Northwest Arkansas Times from Fayetteville, Arkansas on June 21, 1952 · Page 4
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June 21, 1952

Northwest Arkansas Times from Fayetteville, Arkansas · Page 4

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Fayetteville, Arkansas
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Saturday, June 21, 1952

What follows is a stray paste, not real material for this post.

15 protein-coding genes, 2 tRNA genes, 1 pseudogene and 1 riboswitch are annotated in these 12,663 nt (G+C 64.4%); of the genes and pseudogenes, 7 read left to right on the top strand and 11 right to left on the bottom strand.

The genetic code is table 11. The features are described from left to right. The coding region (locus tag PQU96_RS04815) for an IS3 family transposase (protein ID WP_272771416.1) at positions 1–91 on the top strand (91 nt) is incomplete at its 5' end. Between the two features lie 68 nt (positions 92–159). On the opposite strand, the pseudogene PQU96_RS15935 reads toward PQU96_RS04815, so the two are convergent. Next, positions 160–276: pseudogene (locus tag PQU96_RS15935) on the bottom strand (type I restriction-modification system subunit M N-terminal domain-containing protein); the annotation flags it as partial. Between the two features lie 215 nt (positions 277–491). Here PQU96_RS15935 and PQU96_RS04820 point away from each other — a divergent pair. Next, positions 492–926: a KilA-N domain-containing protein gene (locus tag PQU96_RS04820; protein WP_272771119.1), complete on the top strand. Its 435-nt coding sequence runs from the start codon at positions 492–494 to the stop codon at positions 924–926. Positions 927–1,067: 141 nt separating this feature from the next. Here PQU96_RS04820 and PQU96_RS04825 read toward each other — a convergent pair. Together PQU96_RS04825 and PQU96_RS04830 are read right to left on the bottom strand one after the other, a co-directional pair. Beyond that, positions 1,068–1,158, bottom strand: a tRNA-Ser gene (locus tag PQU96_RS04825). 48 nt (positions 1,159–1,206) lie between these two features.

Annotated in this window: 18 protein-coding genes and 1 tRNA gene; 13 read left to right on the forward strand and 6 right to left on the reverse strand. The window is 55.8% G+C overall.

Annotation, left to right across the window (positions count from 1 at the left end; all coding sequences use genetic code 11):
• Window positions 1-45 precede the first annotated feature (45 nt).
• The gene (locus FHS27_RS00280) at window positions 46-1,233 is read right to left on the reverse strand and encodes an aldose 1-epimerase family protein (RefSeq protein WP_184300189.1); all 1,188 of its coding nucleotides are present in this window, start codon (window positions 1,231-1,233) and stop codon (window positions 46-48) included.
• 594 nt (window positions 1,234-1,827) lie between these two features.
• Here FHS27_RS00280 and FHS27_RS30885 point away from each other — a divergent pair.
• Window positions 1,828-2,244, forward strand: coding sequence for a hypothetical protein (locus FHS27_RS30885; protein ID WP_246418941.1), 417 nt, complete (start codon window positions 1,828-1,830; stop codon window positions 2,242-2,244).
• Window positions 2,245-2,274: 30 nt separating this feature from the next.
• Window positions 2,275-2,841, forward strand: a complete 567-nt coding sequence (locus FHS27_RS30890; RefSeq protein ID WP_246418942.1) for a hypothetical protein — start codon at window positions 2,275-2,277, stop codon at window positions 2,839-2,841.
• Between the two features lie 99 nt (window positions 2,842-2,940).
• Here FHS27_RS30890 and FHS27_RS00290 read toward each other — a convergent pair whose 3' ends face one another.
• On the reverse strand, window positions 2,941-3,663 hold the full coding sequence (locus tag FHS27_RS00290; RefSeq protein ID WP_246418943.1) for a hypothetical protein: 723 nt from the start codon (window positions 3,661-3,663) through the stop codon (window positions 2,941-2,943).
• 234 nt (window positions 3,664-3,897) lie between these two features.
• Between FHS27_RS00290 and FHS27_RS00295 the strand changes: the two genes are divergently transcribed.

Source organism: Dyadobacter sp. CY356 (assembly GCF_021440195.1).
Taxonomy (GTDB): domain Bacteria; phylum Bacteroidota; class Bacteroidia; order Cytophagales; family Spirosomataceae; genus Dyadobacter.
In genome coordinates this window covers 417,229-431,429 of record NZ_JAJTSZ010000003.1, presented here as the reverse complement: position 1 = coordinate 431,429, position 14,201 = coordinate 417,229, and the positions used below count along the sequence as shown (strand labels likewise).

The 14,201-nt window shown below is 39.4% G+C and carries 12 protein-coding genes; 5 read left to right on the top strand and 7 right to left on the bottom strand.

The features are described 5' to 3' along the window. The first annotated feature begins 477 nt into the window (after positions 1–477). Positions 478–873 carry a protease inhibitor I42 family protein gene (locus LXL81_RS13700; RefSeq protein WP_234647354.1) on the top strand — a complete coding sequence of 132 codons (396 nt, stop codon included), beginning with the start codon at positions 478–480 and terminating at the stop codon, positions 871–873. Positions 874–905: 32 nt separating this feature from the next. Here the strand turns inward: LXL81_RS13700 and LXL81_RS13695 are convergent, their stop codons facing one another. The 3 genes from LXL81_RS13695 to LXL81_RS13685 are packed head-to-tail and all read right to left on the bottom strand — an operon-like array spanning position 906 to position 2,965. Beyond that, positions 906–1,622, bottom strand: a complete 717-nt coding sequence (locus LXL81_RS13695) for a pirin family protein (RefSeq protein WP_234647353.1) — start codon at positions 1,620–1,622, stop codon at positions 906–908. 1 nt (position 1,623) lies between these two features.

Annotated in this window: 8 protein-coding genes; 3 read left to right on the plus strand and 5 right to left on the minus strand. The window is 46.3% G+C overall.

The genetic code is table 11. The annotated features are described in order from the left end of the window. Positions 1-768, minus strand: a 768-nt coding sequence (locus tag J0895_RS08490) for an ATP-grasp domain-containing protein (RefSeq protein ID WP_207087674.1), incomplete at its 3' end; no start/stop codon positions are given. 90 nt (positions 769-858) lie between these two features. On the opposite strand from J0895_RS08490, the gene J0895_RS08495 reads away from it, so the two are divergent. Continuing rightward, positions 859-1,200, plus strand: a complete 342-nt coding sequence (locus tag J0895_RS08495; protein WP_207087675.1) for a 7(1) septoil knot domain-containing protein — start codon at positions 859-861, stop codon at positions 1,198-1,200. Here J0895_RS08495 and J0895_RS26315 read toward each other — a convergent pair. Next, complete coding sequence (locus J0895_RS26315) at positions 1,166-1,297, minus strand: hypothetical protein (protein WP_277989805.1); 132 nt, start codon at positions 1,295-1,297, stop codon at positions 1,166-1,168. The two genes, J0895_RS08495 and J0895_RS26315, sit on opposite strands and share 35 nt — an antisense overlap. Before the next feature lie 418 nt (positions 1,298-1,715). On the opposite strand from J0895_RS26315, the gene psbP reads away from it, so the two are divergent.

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4- MOOTMWBT VUBUWAI TIMM. I yprlhrofflt Arkansas iimrB rwwrlT ImtmtUa DaH^D«m«nali tuUMMd daUr ·««·! tundir fcr rAYETTEVlLLE DEMOCRAT FUBL1IHING COMPANY Robert. fulbrlfU, Saturday, JUM II, WJ found* Juiii 14. 1IH Entered at lh« poit olficc it Fayettevllle. \rk., as Second-Class Mall Matter. laoa E. Oaarhui. Vk« Pr«.-Q«ntr«l Mi T*d a W T lk. Cdltoi ·nlfif MEMBER Or THE ASSOCIATED PHEIB The Associated Press II exclusive!? entitled lo he use for republlc-ation of all news dispatch** ·redlted to it or not otherwise credited !n thi« laper and alto the local news published herein. All rights of republlcatlon of ipeclai dls- iitchet herein are alto reserved. '·r Wack lUBlCRIPIION RATE! (bv eirrlrr) M*u 'flu In Wtimnfton, Bfnum. Madirn cmin. i« Ark . end Adatr county, tnt month " , Osla tic ......................... __________ "hr«« rrcnlhi ___________ ....... _____ ...... _________ !x mnnthi ...... _ ................... ,,,, _________ s.u M»u In cnuntiw other than abovt: T» month ....... .................. _ _ 11 M hrw month. ............................... J~"tt3 \x aontiu .,, .......... _ ..... .. _ |45| ·Of jtar ........... . .............. 1806 ^^^^^ All mull Pl,rabt« In arivinc* M«nilxr Audll BurMii ft Clrtul.tlm For this is the message that .ve hnard ·6m the beginning, that we should love 18 another.-- I John 3:11 Editor's Note: The TIMES Is glad to open Us lltorlal columns.to tho members of the Minis- rial Alliance, who have agreed to furnish an :,ltorlal each Saturday. Views expressed are CM; of the author, Ian For Prayer It in a matter of great, inspiration and terest to observe I hat in every period of isis in the recorded history of the Sacred riptursB, outstanding individuals arose .challenge the people to a stronger f a i t h s.'mitrhty God. This was the fundfl- nt.al contribution of greal leaders like )ses and Joshua, of men like Samuel and fijah, and of the heroic figures of the ; ? bphetic periorl. It, was the basic cm- sasig of. our Lord, and of the leaders who Jlowed Him, and it has been (rue of the ftatanding Chrintian leaders of every "jflod. I The foundation of our nation was laid I heroic men and women, who, moved by |abidin(r faith in almighty God, came to i country in search of freedom of wor- l. Inspired by their example our na- h»* always been responsive to those believed that "God is our refuge and length, n very present help in time of aUble," and In every period of crisis they |e turned to God for guidance and jptua! help. ,It is highly important that, we con- *'ie this course of action in the present ;rgency. We are living In a world gone ·i, a world where nil too many leaders ·e lost their simple faith in God, in an where the basic spiritual values have n thrust aside, where human values e been pushed i n t o t h e liaokicronnd. the normal way of life is endangered .·ywhere. i. ........ . ,'n recognition of t h i s fact, Dr. Norman sent Peale of New York has proposed a ·er plan for the selection of the next ·ident oi; the United Slates. He is ask- all thoughtful Americans lo undertake illy prayer crusade for the coming non. He siijriresls I he following pmy- or our consideration: "Almighty God, mbly ask guidance t h a t I, as a r'espon- i citizen of the United Stales, may sen. do my part in helping to choose t h e t man as our president. Heln us to 't the man who will follow Thy will in crisis of our hislory." Amen. A nugh study of history gives strong ort to his appeal. James A. Bump, Chaplain VA Hospital Fayetteville, Arkansas [I Then the nationwide TV audience wil- ;s what goes on at. (he parly conven- nexf month maybe they'll demand a nal presidential primary. resident Truman has received a pi,, einjr (he o n l s l a n d i n e orator produced /iliiam Oirisman Hi.uh School in In- idence. Mo. "If I ever get inlo a (·mi- ni oratory 1 sh.nl! wear it." hp s;ivs n-ay we hear it the pin may sunn lie g pome of the counlrv. "here law ;m Pitt ends, t y r a n n y begins. THJE WASHINGTON Merry-Go-Round ·r DREW FEAMOR MERRY r,O ROUND Washington--The Republicans may he split wide open over whom they want nominated, but there Is not the ullghtest doubt as to who Is President Truman's GOP candidate--Sen. Robert Alphonso Taft. Word to this effect had been passed out among cloje presidential advisers even before Ihe recent Defense Department tip-off that General MacArthur did not have lo retire from active service to be keynote speaker at the GOP convention. When you know the background of what went on inside the Army b e f o r e this derision was announced, there is no question hut Ihat It was an adroit move to play the Iwo top military men of the nation off against each other--to the advantage of Taft. Secretary of the Army Pare actually had ordered the judge advocate general to make a legal study «f MacArthur's military status, and the latter came up with a clear-cut ruling that MarArthUr, whether a five-star general or not, was In violation of Army order «00-IO which bans not only political activity, but specifically bars "activ!!!-!s at political conventions " * * * The J. A. G. ruled that MacArlhur w»s vln. latlng the Hatch act; also dug up an interesting rider lucked Into the appropriations bill by Congressman .lames E. Van 7,andt of Pennsylvania which explains why MacArthur Is slicking to active duty. Under the rider, MacArthur cannot retire and continue to draw his $l9.800-a-year pay So, naturally, he wants to remain on active duty. At present, MacArthur Is assigned to unspecified active duty at Governors Island, New York, though he never goes there and continues his headquarters al the Waldorf Tower. It would be simple, of course, for MacArlhur to request relirement, thereby permitting him to make all the speeches he wants. But In this case he would lose his $19.600. plus a government aide stenographer, and chauffer. Thus the president had the man who has ro severely criticized him In a tight spot. All Truman had to do was sign an order, and MacAr- t h u r would either have had to give up his $19600 yearly or else quit making speeches. T bese facts were put In a letter to the president some time ago by Armv Secretary Pace who privately has been itching to crack down' on the general. But the president completely reversed Ihe Judge advocate's findings, let M a c A r t h u r remain on active duty at Ihe nge of 72, and let him keep his $19,600 even though Ike had given up Reasons: Mr. T. hasn't been too happy about the cracks Ike has hurled in his direction after all the bouquets Truman had previously tossed at him; a resounding keynote speech by MacArthur slanted against Ike w i l l not hurt 'too many feelings around the White House; If Taft Is the nominee, it's believed Gov. Adlal Stevenson- Truman's pet candidate-can be persuaded to run (Stevenson doesn't want to run against his old friend Elsenhower); Mr. T. thinks Taft would be easier to beal * w * The United Slates Lines, which Is involved in a multimillion-dollar controversy with the government, has Invited members of Congress for a free ride on Its superllner "United Stales" this weekend. The liner cost $70,000.000 to build of which the company paid $28,000,000, leaving the taxpayers stuck for the balance Comptroller General Lindsay Warren has *I3.000,000 In subsidies nn 40 freighters that the U.S. Lines also negotiated to buy from the government. Yet, despite the fact t h a t the US Lines Is so deeply indebted to the taxpayers, it Is paying all the expenses. Including train fare baggage handling, and free champagne for this gala weekend sailing trip. The company has arrnnsed for a special train to stand by Saturday afternoon to pick up senators and congressmen who want to go. They will he taken down to Newport News. Va.. and aboard the superllner which will sail for New York City, arriving Monday al Then Ihe shipping company will have an other train standing by to pick up the senators and congressmen and haul them hack to Wahl Ington. Many senators have turned down the. Invitation because they consider it a brazen attempt n Influence Iheir votes. The issue has alreadv been referred to a subcommittee of House expenditures. Inside fact is that President Truman Is strad- d n g the fence between Comptroller General Warren, who wants to withhold dellvei ship u n t i l the cor Secretary Democrats think almost exactly alike. t. With the campslgn centered on domestic Issues. Kefauver would be at an advantage, has JO years of experience coping with the complicated questions of labor legislation, farm cell- ings, social security And while he, Kefauver, cleaned up Democratic corruption, the Republicans tolerated Influence-peddling Guy Gabrielson as tbei^natinnnl chairman, plus the highly publicized activities of McCarthy, Bridgcj and Brewster. Elsenhower, on the other hand, has had no experience in the domestic field, would have to rely on advisers already at swords' points in trying to tell him what to say and do. 3. W i t h Ike as candidate, the campaign would be. more honorable and gentlemanly. Taft's supporters already have condoned the worst type of McCarlhylsm, resorting to curb Innuendos against Ike as anti-Semitism, sex, and poor health--innuendos which Sen. James Duff of Pennsylvania denounced as "the dirtiest tactics I have ever seen in any American political campaign." Finally Kefauver figures that, with Elsen- hower as Iheir candidate, the Republicans would get too overconfident, make the same mistake they made in 1948. Add this story to the saga of the wacky Brooklyn Dodger baseball squad that toiled without signals (because they couldn't remember any) under the Indulgent management of the late Wilhert Robinson. "Uncle Robbie's" particular problem child was Babe Herman, who could whack that old apple a mile, but never learned big league fielding or base running finesse. Herman could always melt Uncle Robbie's wrath w l l h a wise-crack, and Herman's little son also had a special spot in Ihe rotund manager's heart. One day, however, when the kid climbed trustingly on to Robbie's lap. he v/as dumped unceremoniously to the Ehbels Field turf. The manager pointed an accusing finger at the year-old, and burked, "Why ain't your old hilling?" * * * ·lorome Herman Dean, heller known ns'"Dizzy" lo a c l m u i n e baseball fans all over the country, is even better behind the mike at Yankee simulcasts lhan he wes on the mound pitching for the. old St. Ixiuis Cardinals gas-house gang six- man In the '30s--and higher prmise than that hath no diamond enthusiast. Ted Shane has dug up a Dizzy Dean tnec- dole I never heard before. Seems the Diz once bet a crony two bits he could /in Joe DiMaggio's bjg brother, Vince, every time he (iced him one .afternoon. Vince obligingly whiffed his first three times up, but on his fourth trip to the plate, lifted a harmless little pop back of the plate. Dean hollered to the catcher, "Drop it or I'm ruint!" Then he burned over the next pitch for strike three. Dizzy Dean thinks he knows how Red Russia could be brought into line. "I'd get me a bunch* bats and balls and learn them kids behind the Iron Curtain how to play baseball instead of totin rifles and swallerin' lies. And if Joe Stallion ever learnt how much dough there was in the concessions at a ball park, he'd quit comman- ism and get into a honest business'" * * * 'My garden was such a success this year " boasted a gentleman farmer, "that my neighbor's chickens took first prize at the poultry show." Questions And Answers 0--How far from the eye should the printed page be held during reading? A--About 18 inches. Q--Where Is the Peter Pan Statue? A--The one made by the sculptor, Sir George Frampton. is in Kensinglon Gardens,. London Q--In Ihe stories of what writer were the submarine, airplane, and automobile fore- showed? ,. A ~'" " Tw *n-v Thousand Leagues Under the ?tTM i ,'L e -\ e T rote " bout the «"»i»rlM a most thirty years before it was invented He also used the airplane and the automobile in his stories. «--How far is Ihe sea route from New York to Liverpool, England? A--It is 3,079 nautical miles. Q-Why is the state of Colorado known as ·Mothc.- of Rivers"? A--More rivers rise in Colorado t h a n in any other slate. Q--What U.S. president holds the record for the number of vetoes? A--Franklin D. Roosevelt. Ml. Q--What is the largest, privately owned business and entertainment center in the U s " A--Rockefeller Center in New York Q--Who was Franklin D. Roosevelt's first running mate as vice president? A--John Nnnre Garner. Boyle's Column Br HAL 80VLI New York-(;p)-YouYe heard ail front made by the lat* King the stories about Pat and Mike. George VI in 1943," Pat recalled. Well, this one's about Pat and "I was among a group of tight Ike. They look alike. · or 10 reporters assigned tc travel His strong facial resemblance t o ' i n llis motorcade. Several of us Gen. Ike Eisenhower has been one, were in tne "notor car immediate- long comedy of errors lo Belman,''. v hehind the king's. Pat Morin, Pulitzer prize winning' "While King George was being reporter for Ihe Associated Press, greeted by the village officials, a It began nine years ago when -Frenchman in the crowd looked Pat was first mistaken for Ike ln nur car ' fpottcd me ' » nd cn « d: And it has gone on Intermittently '. ,, ' t h e r c s Gcneral »«nnower, ever since, as Pat has spent a good! l °°- D , , ,,, , . part of those years reporting t h e ' . Part ."'* e crow * began !ur «- ·aried activities of Ike ii; war and mg excitedly around us; All I peace. . could do ".-as scrunch down jn the ... j ,, .. , car. trying-to look as small as pos- don t see he resemblance my-1 sjble , £ , in in ,.,,£.,,. ^lf. said Pat, "but other people) .,,,,, ,,,,, vou are mistaken.' "The king, who was a grand guy, naturally was annoyed at the disturbance. He thought some of ' us were clowning around during If they are not mistaking Pat! Ihe welcoming ceremony. He spun or Ike when they are apart, they; around and we got the" full blast nistake Pate for Ike's younger j of a royal frown, rother when the two are at the| "Later his aides put him ame event. Pat is tall, balding!straight." nd 44. Ike Is tall, balding and 62. The first instance of this "look- ike" troubjc cost Pat the an- oyance of a king. "It happened in a French vil- ge outside Bizerte during the But minor versions of the same thing have been going on ever since. "What gels me is that people who mistake me for Ike get m«d at me when they discover I am u r o f t h e North African bailie- nol their hero," Pat said flltt flTONf i mm*fm»tj Cmtth ···». t.t (...II., ».,.£,,. *.J ··!· mm . rta k.lln i.t. ,,, ,, · · «»· IMn. lt»t ...ikr, ft. Death in the ·y Dorb Hudson Moss «*»·* ·» HM J*n£ tet.-Gl.VrI.lt I,*.**. I proposal To Switch Program For Soil Conservation To State Control Brings Fight By OVID A. MARTIN Washington - (/Pi - Back in the thirties, after the Supreme Court out the first agricultural extension. This is astonishing because all these years several major farm organizations and one major polit- TV of the mpany pays a bigger share, and Sawyer, who argues t h a i the cnvorn- is committed by contract to go through n.ent w i t h the d(-nl Truman wrote Sawyer a private letter saving hat he wants the ship delivered on schedule bill Ihnl he would suggest leaving the door a l a r out of U.S.'Lines later. ' " "*' " n ""' m " no ' * * * Unlike President Truman, F.sles Kefauver IMS expressed the private opinion t h a t Ei scn . mlher than Tafl. would he the easir«t him and the Democrats to heat. Here howei m.-in fi are his reasons why: I. If Ike were Ihe nominee forei would not be an issue. Kisenhower olicy the icyll Do It Every Time --· By Jimmy Hado / IHCV AMY EVEN 0»J THE TRUSTIES THlMGS (UE SURE LOOKW' UP SNCE ME (SOT ELECTED ID THAT POLITICAL JOB -nnsr TiMC TWEiHJ HOUSE HAS BEEN FIXED UP IKl YEARS" ORDERiy IN crry HOSPITAL-HE (MlNlTS IF HES PUTTlNS ON /MAC WAS PU IN OWROC OF PUBLIC THEM HtoRKMEN /we crry CMPUJXEES- MACK LETS TM PRACTICE ON WS HOUSE SO THE/ HOtfr LOSE THE KW*X S1TTWO AROUND crry ULL- OUT MOV THE NEIGHBORS C4M AFFORD WE SCTTM inn** OF LIFE- HVMK 4ND 4 TIP (·!··. fTt»r»iu ·!*· trlM . II tell mnmtf ikr l«kw. 7 . ** II ]\|RS. JAMES, wife of the proprietor of Gold Lodge, intro duced me to the guests near th 'fire as 1 ate sandwiches and dran coffee from a tray. She herse was pleasant, husiness-like, ta .and slender. But her face carriei : an expression of harassed weai ;ness. J Her husband was a ruddy, stou ,mnn, smiling, but he had a sly (Shifty glance. He wheezed slight ;ly when he breathed. | The c o o k was a middle-aged very stout colored woman named Rhumha Jones. She was shrewd (superstitious and kind. j Among the guests was a Mrs J Ordell. a pretty little woman somewhat faded. I liked her on sight. I did not meet her husband until the morning after I arrived But Mrs. Ordell told me he taught geology at the University. Dr. David Roberts was a surgeon from San Francisco, tall, dark, good-looking, and pleasant. Miss Hanson, a nurse from Fros no, wiis a Scandinavian girl, large, ; blonde, broad of mouth, wholc- ' some. i Then thp.re were three bovs from the University, working at camp for the summer. Jeff Edwards was le.in, wiry, homely, with a disarming smile. Bick Bannister was of football build, tall, heavy-shouldered, good looking. Bnh Martin was quiet, small and rather dull. He seemed pecvis and irritable and entered the lodg just before I retired. Mr. iioa Mrs. Bert Alberts an Iheir two small sous 1 somcho d i s l i k e d . She was a bold-man nercd woman who talked loud! aod seemed undisturbed by he two unruly sons. Mr. Alberts was gifted unpleas anlly with an opinion upon ever subject and nn annoying habit o finding laughable vulgarity in th most harmless remark. The lads, themselves, were In anely called Bigga and Little. Su lie detested them immediately -he usually adores children kicked adjustment act, Congress enacted ical party--the Republican--Have a soil conservation program. It; advocated greater decentrali'za- prnvided for subsidies up to $son,: (ion of the farm programs. 000,000 a year to farmers for car- Parlicularly insistent upon state rymg out government approved: control has been the American soil and water conservation prac-j Farm Bureau Federation. Of- lices. In recent years Congress ficials of ihat organization say has been voting only half t h a t , they plan to concentrate next amount. i vear on ^ stf legislatures for Taking the view that this pro- necessary action, gram should be turned over io| The agriculture department is the states on a grant-in-sid basis.: not eager to give'up the soil pro- Congress put. It into the hands of; gram. Its officials contend that a the agriculture department on a ; better job can be done through temporary basis. national administration. They say The states were to set up their; the program as now operated is own conservation asenrics. R u t : flexible enough to meet the'par- when the time came for the de-^ ticular needs of any state or partment to dole out money to the! countv. states -to finance their own soil; The program Is carried out lo- programs, only a few states were, cally through state and county prepared. i committees of farmers. State · Congress extended the depart-1 commifteemen are chosen by the ments control. Again many statesj secretary of agriculture county failed to net. The present session, committee members by the farm- of Congress has ordered another- o.rs themselves. Dorothy Dix II WM · tkt enter. Pete Dupres wrangled the horses He lived in a room in the barn lof ind came up to the lodge for hi meals and to the fire. He was wiry able, quiet, and he had a wrotchei habit of sitting quietly staring pas ·'us all, with his head cocked to one ide, as though he were listening I learned that he had once been a shepherdcr and the loneliness ha touched his mind somewhat CUSTOMARILY, I was told, the ; electric lights were turned ofl at 10:90, so after 1 finished my sup,per I asked to be shown to my tent. · Leading Susie, I followed Mrs. j.lames, who led the way along a | wooded path with an electric torch. Where the brush and trees were especially third. Mrs. James turned her light upon a small Mream which we stepped across. My heart nearly stopped when ·I saw a dark form rise from a nearby log. Mrs. James was «p- parently annoyed but nol frightened. "Wllmnt, what ar« you doing here?" 'No harm, Ma, rio harm," replied a l i s p i n g , soft voice that i somehow affected me unplowani- ily. "I was just waiting (or that '"" iHtfc.W* *!*, going out to do some scalping.' "Wilmot, go back to your tent o shall call your father. Now, mine ie, go at once to your tent am lay there!" She turned her ligh pon him and I saw the pitiful am ubnormal face of a lad of perhaps 8 years. He was tall and wel uilt but his eyes shone with thl ager unformed expression of a lit- e boy. JBEDIRNTLY, he t u r n e d and walked off into the darkness. "Your son?" I asked. "Yes." replied Mrs. James with a gh. "Poor boy, he realizes his de- cicncj yet is very sweet-tem- ered. He is entirely childlike and armless and says very little, or- narily, but today, as it happened, e men were digging, to place me new water pipes, and found Indian grave. Dick Bannister, c tallest college boy, said the old riian was probably caught on a alping party. Poor Wilmot has thought of that all day. I am sor ry if he frightened you." "Oh, not at all," I lied politelj "I am s o r r y you have such worry. Surely in time your so may improve." "I am afraid not," Mrs. Jame answered hopelessly. "Now, her is your tent." She e n t e r e d an turned on the electric light Accommodations w e r e simpl but comfortable. The tent wa floored, the bed was painted white there was a rug. A bureau, chairs and pegs for my clothes complete* the simple furnishings. Mrs. James very kindly tucked a hot rock Into the foot of my beo and as ! unpacked she lingered t alk. She told of the gucsti, thj many delightful lakes one coulL nenrby, of the horses available or riding, of the. trout and the lass fishing. Laughingly I p r o m i s e d Mrs nmcs some fish and then, because was not trembling any more, old her of the old man at Horse- hoe Springs, how he peeked from he door, of hia whispered story o murdered woman, of his warning o drive fast and stop for nothing f the rifle shot and bullet hlttln( ny rear fender. 1 told her of the alien tree and of my Impression f a woman standing nearby. She stared at me. "I was afraid f It!" she whispered. With that he raised the tent flap and van- ned Into the night · · · [THEN I a w o k e thw* were ahadowi of leaves on In* tent, he sun was up, · nhoebe bird said alntlvely, "Poor Phoe-be." I dressed and unleashed Susie, he atretehed and trotted it nnce. lomcihlng on the floor by the nvas edge of the lent. She would avr eaten II had I not caught her ilrkly. meat, folded over, envelope fashion. A while powder filled the cen-, ter. My «r«t thought was of strychnine. Yet, how absurd. Who would poison Susie or be so silly as to place poison in plain sight? All of my anxiety of last night : returned to me. The finding of the meat In my tent made me realize that, though the shot may have seen intended for the old man and! he nine tree may have accidentally fallen across the road, surely the' meat was intended for Suaie. · My anger was aroused and I was! furious to think that anyone could' be so contemptible as to poison my dog. · Dressed at last, I hastily packed my belongings for departure, and eading Sue, I stepped from my ent into the glory of the mountain y. Rebellious and a n g r y at the bought of leaving, I refused to et the surrounding beauty get at me as I tramped to the lodge. On the trail I met Dupres. He touched his hat, civilly enough, yet I imag- Dear Miss Dix: Being of soci-icontinue trying to win their con- able disposition, it is rather hard fidencc.. for me to understand the people who live next door to us. At times they are talkative, hut never sociable, then out of the blue they ignore us as if we had a contagious disease. If we try to be kind or show some liltle sign of friendship, they walk away and leave us absolutely flabbergasted. I thought hermits lived in hills or caves; not right in the middle of civilization. RHODA A. Answer: One simply must rea- ined that he stared at me oddly. Dr. David Roberts was in the main room of the lodge. His smile of recognition was d i r e c t and friendly. Susie was sniffing at the paper- wrapped meat in my top coat pocket. On impulse, 1 walked directly to Dr. Roberts and held out the meat to him. '"Do you know strychnine when you see it, Doctor?" I asked. The room became as silent as stone. The other guests stood .bout awaiting the breakfast bell and utter silence followed my remark. * * * r THE doctor looked al me and said slowly. "What do you mean?" "This white-powdered meat was placed In my tent for Susie last! night." Not realizing the theatrical' Ing to my next remark, I turned ] o Mr. and Mrs. Jimes, who stood ogcther near the office enclosure ind I said, "I love my dog! Is she welcome here at Gold Lake? If not, he and 1 wilf leave this mornln'i! or Tahoe." . I have said Ihat Mr. James was! ruddy-faced man. His face grew dreadful purple-red. Whether he' was anpy or frightened, I could i ot tell. | "That can't be poison, Mis* Cur-' *. There must be untne explana-j on. I can't believe that It is poi- · win but If you are rllht, maybe It, wai coyote bait." "Thli it freihly-sllced meat," I; , Mid shortly. "It wasn't there when; went lo bed lait'night. Resides, oil know that coyotes aren't in Igh mountains it this tint* of! !ar." j H* m»de »o answer, Mrs. James : ared at me and then II her bin- band. . If their failure to warm to your advances is simply a case of misanthropy, absolutely nothing will change (hem. All you can do is be pleasant when you meet, ignore their sourness and find more responsive neighbors elsewhere on your block. Dear Miss Dix: About a month 3fn I met a hoy and thought I was in love with him. We went steady for a week and he gave me an expensive gift. Now I realize Ihat I don't care for him and turn the gift. PATSY Answer: That was certainly a sssL^r r^dS ir « «Js s^^j^^^^ £di;^yp]^=b^^nTst^se-fi:: SS SKSTr^e^r r ar^erT '" "' mg. If seemingly "cold" neighbors! you the more · react to your overtures for t ' reason, it's worth the effort learn to live with them. Thank heaven, say I, for the sociable mes! People who turn from prof- ' ' you are very young, and so urge " e care- Bestow - vnur to them more judiciously. Delaware" Excursion HOEIZONTAL 1 Capital of Delaware ^ (Delaware Is known as the .. " State" ' ·11 Click beetle , '13 This state, like ' the others,,- i Sj«""!'«« sends two v \ 7In ' ur « n « m»mt\»ft */* " t a O . ) 8 Proportion" 2 Oil (coml I form) 3 Barrels 4 European , theater of I operation! (ab.) s 5 Haven v Banquets members to the U. S. · 9 Craftsman 28 Girl's name ; " TM u ' » ,14 Bristly ,1SChurch fete"_ Tcir-T^ 1 -.-' ; " Ex:I ? m » ti »'J 1H Distress signal J S"; * " ° M " i(Ia " ; ·17 Smells - i l m e r 24 American ', · 40 Lamprey's' flag-maker,; t 41 Shoshoneanl 19 Sea eagle : 18Lit '* 29 Affirmative" i' * votes j 31 The peach")' " i\ is * if.' * Delaware'sV e. 'Vslate flower, . '37 Conducted ( 38SubstiUition - 43 Alberta («b.) 45 Forest ~' creatures- J31 Babylonian . ! deity ·- · - . » ;3JWing,. "1 33 Heavy burden (31 Lines (ab.) ,35 Polynesian : chestnut : 36 Detective i (slang) |S* Facllltaes 9» Natural fat 11 The gums i (anat.) : 44 Onagera 45 Dower I property «?Citylndhlo 80 Newest M High riard 13 Minnesota county »4 Rcmiln »rtct' BSCIphtri vnnc/u ot ') Norway k ,47 Female saints 49 Eyes (Scot.) .SI Golt device '- 14 ·MM n * » Ml " i mt HI 1 * 5 » ' ··- '/'. «· a Si * * · '» * '··/.. 1 J k :,% '^ r , . n fm 1 ft IT 4* r ·· 4 V IT r n M »7 r» t ft r 0 , » · r * ,, IT mii